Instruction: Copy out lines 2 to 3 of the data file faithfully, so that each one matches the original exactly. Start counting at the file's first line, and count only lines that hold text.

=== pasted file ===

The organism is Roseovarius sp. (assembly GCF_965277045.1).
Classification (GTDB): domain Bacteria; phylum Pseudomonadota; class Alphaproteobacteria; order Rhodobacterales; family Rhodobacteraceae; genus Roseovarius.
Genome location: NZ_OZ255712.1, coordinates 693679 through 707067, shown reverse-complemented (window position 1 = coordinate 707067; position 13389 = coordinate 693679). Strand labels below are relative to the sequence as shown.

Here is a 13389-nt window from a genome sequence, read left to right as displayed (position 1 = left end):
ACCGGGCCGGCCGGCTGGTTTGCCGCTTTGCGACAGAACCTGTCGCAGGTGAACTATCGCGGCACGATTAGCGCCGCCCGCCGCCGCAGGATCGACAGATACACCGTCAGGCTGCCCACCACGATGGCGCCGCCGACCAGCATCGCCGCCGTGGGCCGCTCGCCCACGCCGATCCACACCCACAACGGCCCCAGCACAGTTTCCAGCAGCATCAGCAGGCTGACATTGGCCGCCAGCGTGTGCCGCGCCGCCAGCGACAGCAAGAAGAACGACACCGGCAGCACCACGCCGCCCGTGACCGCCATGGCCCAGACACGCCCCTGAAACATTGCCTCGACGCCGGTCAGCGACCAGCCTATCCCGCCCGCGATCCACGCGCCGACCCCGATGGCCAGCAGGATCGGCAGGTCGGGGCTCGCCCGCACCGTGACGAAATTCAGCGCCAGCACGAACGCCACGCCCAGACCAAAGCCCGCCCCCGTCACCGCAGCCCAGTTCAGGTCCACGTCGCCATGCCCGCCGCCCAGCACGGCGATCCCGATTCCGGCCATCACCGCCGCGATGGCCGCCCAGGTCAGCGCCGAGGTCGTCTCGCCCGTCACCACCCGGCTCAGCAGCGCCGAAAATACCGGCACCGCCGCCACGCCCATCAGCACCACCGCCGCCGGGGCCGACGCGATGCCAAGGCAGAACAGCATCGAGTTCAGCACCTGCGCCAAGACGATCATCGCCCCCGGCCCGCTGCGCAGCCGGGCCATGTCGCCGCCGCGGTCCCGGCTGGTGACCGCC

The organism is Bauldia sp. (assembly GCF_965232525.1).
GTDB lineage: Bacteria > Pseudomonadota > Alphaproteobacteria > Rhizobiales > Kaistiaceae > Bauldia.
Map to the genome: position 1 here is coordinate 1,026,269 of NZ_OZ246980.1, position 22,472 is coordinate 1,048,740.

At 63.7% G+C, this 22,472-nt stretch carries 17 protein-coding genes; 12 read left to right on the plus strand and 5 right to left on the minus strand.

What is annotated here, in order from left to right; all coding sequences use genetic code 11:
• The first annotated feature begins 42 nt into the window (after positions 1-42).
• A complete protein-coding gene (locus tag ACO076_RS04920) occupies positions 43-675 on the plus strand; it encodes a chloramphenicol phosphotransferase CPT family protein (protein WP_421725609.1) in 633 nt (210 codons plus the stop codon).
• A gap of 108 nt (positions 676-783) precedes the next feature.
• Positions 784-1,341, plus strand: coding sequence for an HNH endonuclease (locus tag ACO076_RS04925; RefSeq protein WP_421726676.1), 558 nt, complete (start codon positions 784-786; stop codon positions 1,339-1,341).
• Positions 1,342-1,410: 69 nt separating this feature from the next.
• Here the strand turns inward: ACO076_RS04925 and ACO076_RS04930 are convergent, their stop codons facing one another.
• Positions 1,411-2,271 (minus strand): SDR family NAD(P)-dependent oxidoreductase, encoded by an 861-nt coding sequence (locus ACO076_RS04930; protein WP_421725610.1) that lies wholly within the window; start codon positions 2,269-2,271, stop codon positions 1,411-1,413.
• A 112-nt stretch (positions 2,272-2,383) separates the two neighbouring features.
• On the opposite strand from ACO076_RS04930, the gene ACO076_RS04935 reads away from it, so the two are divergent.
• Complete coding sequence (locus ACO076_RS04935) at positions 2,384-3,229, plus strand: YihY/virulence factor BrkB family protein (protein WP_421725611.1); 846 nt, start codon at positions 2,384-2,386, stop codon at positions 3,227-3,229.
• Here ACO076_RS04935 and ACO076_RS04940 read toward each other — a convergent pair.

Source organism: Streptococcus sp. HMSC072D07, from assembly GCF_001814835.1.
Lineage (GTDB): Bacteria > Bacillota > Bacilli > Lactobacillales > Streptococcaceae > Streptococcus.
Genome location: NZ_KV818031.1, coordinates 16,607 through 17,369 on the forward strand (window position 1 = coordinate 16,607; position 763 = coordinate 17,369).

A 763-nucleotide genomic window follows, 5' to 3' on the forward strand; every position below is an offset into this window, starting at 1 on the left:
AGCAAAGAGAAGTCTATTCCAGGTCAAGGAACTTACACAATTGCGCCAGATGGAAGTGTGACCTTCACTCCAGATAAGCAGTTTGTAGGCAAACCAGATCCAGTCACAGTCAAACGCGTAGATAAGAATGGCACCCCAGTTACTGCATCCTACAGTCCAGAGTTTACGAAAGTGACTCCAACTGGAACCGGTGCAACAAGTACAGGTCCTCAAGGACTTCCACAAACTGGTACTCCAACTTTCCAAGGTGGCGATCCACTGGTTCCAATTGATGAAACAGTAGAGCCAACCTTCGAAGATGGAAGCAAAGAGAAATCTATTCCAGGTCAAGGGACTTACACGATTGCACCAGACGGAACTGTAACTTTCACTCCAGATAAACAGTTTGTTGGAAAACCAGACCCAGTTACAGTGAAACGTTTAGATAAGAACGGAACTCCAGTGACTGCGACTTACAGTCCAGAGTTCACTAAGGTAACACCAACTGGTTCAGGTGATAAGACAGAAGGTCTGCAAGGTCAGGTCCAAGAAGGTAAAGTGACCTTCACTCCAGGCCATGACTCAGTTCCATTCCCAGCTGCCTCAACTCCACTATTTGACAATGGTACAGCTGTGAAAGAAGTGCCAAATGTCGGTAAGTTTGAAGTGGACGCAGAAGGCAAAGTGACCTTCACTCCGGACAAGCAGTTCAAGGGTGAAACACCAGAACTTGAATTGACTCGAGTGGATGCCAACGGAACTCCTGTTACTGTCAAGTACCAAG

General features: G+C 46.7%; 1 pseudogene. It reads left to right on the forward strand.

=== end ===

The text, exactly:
Classification (GTDB): domain Bacteria; phylum Pseudomonadota; class Alphaproteobacteria; order Rhodobacterales; family Rhodobacteraceae; genus Roseovarius.
Genome location: NZ_OZ255712.1, coordinates 693679 through 707067, shown reverse-complemented (window position 1 = coordinate 707067; position 13389 = coordinate 693679). Strand labels below are relative to the sequence as shown.